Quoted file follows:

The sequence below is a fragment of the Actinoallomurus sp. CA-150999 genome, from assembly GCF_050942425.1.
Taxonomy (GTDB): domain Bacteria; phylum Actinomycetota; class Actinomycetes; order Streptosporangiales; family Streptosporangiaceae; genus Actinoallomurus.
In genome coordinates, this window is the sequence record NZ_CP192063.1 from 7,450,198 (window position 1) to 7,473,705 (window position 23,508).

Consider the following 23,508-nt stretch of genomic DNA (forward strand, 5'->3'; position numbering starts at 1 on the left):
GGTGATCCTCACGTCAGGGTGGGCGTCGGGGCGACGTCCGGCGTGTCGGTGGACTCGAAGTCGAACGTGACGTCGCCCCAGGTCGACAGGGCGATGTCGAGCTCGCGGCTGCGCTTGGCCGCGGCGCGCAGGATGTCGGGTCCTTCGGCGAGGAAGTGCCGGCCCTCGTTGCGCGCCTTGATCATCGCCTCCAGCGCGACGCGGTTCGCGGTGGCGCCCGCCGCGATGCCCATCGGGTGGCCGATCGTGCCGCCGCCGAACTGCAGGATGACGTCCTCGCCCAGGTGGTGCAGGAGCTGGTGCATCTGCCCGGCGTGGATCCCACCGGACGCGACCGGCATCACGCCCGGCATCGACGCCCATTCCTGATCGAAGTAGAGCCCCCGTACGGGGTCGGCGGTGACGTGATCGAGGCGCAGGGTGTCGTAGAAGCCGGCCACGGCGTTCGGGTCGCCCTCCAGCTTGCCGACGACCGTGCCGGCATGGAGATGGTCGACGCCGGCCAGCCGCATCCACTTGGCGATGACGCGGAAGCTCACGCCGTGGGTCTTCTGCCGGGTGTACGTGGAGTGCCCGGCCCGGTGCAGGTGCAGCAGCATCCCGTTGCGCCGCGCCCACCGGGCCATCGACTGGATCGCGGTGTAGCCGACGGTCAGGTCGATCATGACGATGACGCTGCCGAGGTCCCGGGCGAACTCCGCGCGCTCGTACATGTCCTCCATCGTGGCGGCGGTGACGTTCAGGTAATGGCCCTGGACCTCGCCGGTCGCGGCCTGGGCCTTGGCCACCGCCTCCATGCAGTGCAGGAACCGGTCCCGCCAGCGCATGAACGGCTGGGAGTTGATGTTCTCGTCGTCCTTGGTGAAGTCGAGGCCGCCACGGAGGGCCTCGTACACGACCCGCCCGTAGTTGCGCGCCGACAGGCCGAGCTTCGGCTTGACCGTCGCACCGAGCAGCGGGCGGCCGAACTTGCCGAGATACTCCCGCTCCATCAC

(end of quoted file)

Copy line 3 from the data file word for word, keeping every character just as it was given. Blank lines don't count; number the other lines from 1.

In genome coordinates, this window is the sequence record NZ_CP192063.1 from 7,450,198 (window position 1) to 7,473,705 (window position 23,508).